My child has a thumb sucking habit. Start here!

So, your child has a thumb sucking habit. Welcome to the club!

Entering the world of thumb sucking can be scary and overwhelming. Here, we answer all your FAQs about sucking habits in children and what to do about them. 

Is thumb sucking normal?

The first thing I want to stress is that thumb sucking is normal (take a breath!). Infants have a strong and predetermined sucking reflux. They are programmed suck in the womb (which is why you see them doing it in ultrasounds), so don’t stress about your child’s sucking if they are under the age of two.

READ: Where does thumb sucking begin?

Why do kids suck their thumbs?

Thumb sucking gives children a HUGE fix due to the hormones (endorphins, dopamine and serotonin) that are released during thumb sucking. These hormones give babies and toddlers pleasure and comfort, enabling them to soothe themselves and keep calm (pretty clever, hey).

READ: What happens in the brains of kids who suck their thumb?

If thumb sucking is normal, why are dentists so concerned?

Whilst it is indeed normal for infants and toddlers to suck their thumbs, it can eventually develop into a habit that some kids find hard to break. This is due to the chemical fix their brains continue to receive each time their thumb enters their mouth. Therefore, thumb sucking becomes the equivalent of crack for kids and breaking up with their beloved thumb is something they don’t have any interest in. This is where oral issues can occur, depending on the duration, frequency and intensity of the sucking.

READ: How to have a conversation with your dentist about your child’s sucking habits

What are some common oral issues associated with thumb sucking?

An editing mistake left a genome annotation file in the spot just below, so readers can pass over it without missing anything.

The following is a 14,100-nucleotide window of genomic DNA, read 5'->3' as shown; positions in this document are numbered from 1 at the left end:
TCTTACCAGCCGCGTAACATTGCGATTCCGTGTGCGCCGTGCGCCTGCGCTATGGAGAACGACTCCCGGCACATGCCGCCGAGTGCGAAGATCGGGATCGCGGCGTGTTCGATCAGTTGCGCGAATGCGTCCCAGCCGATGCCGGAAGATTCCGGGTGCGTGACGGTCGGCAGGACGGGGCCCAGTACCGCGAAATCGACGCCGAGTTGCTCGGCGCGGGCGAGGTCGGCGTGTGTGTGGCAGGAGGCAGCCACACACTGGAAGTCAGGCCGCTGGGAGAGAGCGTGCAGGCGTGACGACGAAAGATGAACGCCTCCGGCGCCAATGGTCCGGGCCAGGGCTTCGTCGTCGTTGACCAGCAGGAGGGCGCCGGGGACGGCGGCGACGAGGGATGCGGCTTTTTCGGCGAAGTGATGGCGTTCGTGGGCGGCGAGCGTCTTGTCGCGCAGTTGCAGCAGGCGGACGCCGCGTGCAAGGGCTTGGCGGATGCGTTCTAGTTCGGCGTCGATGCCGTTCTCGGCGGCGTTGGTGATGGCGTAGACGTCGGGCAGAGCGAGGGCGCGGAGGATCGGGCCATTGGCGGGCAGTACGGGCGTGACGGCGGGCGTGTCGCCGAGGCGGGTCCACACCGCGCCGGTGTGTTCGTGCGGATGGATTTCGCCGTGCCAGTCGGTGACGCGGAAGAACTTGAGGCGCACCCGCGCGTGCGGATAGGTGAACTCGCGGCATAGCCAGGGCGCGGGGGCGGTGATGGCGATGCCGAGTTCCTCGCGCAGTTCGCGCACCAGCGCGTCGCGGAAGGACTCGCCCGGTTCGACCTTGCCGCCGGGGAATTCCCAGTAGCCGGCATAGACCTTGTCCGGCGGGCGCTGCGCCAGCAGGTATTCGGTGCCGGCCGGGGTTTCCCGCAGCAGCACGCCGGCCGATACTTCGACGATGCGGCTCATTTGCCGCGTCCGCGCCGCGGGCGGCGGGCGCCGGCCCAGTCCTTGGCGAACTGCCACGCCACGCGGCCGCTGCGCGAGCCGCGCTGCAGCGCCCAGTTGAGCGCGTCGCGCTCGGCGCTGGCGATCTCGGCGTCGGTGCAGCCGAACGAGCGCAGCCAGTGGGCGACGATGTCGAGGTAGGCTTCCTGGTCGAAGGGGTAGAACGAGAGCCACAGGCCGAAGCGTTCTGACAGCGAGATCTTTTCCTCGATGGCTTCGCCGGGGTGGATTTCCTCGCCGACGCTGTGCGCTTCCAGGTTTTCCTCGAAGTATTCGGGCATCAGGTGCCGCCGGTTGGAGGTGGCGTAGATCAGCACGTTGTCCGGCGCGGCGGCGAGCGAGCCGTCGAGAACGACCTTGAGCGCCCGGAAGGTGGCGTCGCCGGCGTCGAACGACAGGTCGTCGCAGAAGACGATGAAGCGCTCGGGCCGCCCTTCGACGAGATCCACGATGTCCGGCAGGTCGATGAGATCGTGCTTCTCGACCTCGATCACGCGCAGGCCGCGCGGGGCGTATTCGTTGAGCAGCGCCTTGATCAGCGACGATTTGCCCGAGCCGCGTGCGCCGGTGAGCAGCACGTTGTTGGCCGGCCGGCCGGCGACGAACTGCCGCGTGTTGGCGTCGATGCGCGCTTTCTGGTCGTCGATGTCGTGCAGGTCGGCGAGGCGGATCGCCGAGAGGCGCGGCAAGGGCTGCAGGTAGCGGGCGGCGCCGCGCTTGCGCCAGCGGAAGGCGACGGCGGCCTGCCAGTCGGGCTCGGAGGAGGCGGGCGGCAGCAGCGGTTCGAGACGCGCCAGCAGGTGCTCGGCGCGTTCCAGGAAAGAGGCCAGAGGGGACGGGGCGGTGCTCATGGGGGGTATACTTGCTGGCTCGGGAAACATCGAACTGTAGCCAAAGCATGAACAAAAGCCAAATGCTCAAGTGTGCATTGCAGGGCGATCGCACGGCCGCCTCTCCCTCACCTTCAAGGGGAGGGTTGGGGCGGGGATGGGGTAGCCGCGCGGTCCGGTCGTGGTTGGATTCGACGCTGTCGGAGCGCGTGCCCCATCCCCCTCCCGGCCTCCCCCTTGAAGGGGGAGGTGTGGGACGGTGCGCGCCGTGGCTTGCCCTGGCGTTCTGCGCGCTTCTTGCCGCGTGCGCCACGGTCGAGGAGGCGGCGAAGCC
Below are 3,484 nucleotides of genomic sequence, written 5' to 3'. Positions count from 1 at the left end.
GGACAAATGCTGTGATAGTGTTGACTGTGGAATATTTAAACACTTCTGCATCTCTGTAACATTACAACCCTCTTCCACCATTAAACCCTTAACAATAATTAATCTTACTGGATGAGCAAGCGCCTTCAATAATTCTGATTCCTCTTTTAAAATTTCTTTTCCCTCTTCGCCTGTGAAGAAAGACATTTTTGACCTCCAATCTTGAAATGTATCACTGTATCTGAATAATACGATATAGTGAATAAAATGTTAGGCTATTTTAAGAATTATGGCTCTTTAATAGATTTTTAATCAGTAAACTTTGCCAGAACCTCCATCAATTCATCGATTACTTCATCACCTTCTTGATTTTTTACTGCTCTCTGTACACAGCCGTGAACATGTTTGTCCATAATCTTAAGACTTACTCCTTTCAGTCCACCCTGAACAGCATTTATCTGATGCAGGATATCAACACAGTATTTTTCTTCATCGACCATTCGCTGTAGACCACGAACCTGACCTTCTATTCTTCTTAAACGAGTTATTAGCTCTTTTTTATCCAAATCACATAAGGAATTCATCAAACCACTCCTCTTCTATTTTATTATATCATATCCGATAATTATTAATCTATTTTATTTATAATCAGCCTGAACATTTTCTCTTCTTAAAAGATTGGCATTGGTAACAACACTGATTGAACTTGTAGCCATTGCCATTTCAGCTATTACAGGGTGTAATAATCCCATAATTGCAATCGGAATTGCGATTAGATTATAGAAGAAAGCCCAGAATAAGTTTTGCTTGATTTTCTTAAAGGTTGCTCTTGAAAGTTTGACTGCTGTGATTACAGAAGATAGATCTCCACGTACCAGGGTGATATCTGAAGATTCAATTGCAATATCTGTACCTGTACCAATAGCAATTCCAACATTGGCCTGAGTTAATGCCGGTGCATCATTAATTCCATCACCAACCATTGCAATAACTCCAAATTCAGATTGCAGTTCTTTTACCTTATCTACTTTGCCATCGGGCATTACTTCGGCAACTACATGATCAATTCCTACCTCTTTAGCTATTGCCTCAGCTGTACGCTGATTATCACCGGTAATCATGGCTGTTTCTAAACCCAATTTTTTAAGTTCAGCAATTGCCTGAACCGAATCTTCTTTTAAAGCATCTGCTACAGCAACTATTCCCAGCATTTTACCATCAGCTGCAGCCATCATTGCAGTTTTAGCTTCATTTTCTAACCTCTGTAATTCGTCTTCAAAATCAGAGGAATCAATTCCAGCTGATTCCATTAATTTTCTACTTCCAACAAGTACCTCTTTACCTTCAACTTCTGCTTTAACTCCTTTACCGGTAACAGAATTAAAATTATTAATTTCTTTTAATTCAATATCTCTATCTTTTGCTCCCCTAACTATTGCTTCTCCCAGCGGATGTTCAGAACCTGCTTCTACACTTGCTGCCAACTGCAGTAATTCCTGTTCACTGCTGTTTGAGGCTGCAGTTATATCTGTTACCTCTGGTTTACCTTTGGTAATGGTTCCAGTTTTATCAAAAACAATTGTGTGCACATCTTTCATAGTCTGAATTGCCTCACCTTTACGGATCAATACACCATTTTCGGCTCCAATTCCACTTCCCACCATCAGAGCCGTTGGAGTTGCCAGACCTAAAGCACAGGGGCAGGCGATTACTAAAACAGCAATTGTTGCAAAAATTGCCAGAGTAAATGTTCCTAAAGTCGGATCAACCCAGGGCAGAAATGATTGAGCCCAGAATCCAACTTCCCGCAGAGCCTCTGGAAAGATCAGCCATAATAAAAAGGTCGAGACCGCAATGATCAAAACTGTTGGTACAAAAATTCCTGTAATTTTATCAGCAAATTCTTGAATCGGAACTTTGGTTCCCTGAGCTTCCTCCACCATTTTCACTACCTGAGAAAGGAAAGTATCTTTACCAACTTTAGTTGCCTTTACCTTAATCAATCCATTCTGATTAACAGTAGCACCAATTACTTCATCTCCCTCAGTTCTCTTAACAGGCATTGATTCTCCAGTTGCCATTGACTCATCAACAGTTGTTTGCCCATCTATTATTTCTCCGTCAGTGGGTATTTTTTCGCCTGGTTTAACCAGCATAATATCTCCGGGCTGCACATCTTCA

One of the most common dental problems associated with sucking habits is an anterior open bite, where, upon closing the mouth, there is a gap between the upper and lower front teeth. This can lead to eating, breathing and facial development issues as the pressure of thumb sucking can change the shape of the roof of the mouth (known as the palate).

READ: Sucking Habits: How does it affect the teeth and jaw?

What about non-oral related issues?

Children who suck their thumbs can often experience issues of excessive tiredness, moodiness, difficulty concentrating, and at times, behavioural issues. In most children, thumb sucking is a symptom of a larger underlying issue that once addressed, enables children to stop their thumb sucking more easily.

READ: Non-oral issues sucking habits can cause

What else should I be looking out for?

Some children have a trigger associated with their thumb sucking habit. This could include physical items such as a blanket, a teddy bear and can also be specific environments, such as when they are watching TV, travelling in the car or going to sleep at night. It’s important to identify and be aware of these triggers early on.

READ: Mr Teddy isn’t as harmless as he seems

What if I am really concerned?

Some children are able to stop sucking on their own, however others may need professional help. If you’re concerned about your child’s habits, be sure to see our Thumbsucking Professionals, who can put a plan in place to help your child.

READ: How do I know if my child’s sucking habit is just a phase?


Remember, you’re not alone! Be sure to join our Facebook group to connect with other parents of thumb suckers!

Share on facebook
Share on twitter
Share on google
Share on linkedin
Share on pinterest